The theme of purity seems to be important to you, even as you know that the search for purity can take dangerous forms.
I wanted to tease out what can be valuable in the idea and what is pernicious. Since it doesn’t go away, it must have some sort of power, some sort of resonance. We on the left thought that the dangerous parts of the idea would just disappear, but somehow they don’t. People on the right have grabbed hold of notions of purity, taken them into their teeth and poisoned them. If we don’t examine such powerful ideas carefully, they become deeply perverted. But nothing that powerful is without merit. We must take the idea apart and disinfect it.
The idea of purity seems to be integral to us. Nothing in life gives us the basis for it—life is impure, mixed, never single—yet there is still this dream of purity, of being one pure thing, of a certainty unto death, that comes from somewhere. At its worst, the idea is death-dealing, and is very connected to death. But if you simply say, “Let’s get rid of it,” then large acts, acts beyond the self, are impossible.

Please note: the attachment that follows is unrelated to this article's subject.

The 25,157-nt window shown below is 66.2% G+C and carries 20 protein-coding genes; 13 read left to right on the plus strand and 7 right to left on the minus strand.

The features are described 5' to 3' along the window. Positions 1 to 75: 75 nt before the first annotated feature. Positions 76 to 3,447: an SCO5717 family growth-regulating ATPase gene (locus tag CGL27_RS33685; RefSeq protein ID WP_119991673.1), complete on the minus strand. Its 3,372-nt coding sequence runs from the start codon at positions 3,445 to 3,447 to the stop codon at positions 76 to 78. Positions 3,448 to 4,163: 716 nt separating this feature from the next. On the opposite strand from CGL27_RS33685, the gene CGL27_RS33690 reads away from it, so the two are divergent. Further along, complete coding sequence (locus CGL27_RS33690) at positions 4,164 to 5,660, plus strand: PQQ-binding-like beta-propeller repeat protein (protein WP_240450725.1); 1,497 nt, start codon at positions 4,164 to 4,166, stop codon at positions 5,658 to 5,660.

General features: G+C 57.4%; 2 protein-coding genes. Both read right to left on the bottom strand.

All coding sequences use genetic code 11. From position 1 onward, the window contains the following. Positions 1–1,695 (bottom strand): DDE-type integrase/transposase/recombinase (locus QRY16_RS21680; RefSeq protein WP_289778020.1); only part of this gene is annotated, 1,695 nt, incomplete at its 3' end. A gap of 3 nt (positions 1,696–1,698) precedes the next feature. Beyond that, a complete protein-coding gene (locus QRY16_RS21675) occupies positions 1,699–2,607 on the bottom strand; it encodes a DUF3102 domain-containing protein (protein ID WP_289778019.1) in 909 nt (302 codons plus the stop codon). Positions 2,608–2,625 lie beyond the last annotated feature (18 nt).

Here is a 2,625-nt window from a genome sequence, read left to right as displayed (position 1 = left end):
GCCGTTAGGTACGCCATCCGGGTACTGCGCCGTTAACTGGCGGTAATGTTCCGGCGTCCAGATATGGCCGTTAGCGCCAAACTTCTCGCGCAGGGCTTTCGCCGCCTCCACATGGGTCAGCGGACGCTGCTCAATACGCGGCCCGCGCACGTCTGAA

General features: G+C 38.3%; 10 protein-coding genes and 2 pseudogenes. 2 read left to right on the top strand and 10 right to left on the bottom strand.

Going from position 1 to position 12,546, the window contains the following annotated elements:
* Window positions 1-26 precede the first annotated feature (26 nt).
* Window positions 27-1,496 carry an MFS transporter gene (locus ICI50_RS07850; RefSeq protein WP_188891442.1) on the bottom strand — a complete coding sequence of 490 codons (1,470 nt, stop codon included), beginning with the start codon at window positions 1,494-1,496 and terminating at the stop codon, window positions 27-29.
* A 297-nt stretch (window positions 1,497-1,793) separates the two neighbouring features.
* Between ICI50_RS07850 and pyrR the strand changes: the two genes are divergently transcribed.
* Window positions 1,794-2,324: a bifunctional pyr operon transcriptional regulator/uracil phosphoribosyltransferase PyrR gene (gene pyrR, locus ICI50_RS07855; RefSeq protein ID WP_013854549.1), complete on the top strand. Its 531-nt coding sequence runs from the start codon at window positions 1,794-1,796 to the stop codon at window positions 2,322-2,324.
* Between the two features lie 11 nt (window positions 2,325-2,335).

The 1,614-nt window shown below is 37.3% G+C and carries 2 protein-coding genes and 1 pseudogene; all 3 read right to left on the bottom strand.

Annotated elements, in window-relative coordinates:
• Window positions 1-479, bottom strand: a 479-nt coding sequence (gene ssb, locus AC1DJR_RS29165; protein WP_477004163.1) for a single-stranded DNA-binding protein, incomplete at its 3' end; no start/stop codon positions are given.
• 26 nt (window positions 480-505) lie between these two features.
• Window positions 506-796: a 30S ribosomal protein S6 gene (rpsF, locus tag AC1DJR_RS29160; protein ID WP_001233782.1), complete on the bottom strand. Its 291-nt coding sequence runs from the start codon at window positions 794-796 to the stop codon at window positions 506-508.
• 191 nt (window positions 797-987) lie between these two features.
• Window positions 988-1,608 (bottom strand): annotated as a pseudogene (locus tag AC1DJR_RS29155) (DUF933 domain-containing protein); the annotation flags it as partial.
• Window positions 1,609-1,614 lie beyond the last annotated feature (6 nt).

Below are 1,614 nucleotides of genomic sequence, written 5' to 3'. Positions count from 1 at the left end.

For example, an artist strives for a kind of purity that’s impossible. The lover and the beloved also strive for a pure love that’s impossible. If we don’t have that image of purity, we don’t become our best selves.
I like to reconfigure the notion of purity to mean giving one’s utmost, not having a narcissistic interest in what we do, but doing whatever we do for the thing itself. The trouble is that the notion of purity has been used—as in my Catholic background—as a sort of tool for punishing women. It was too narrowly defined as sexual purity, and that purity applied only to women. That’s a pernicious tincture in this brew that has to be guarded against.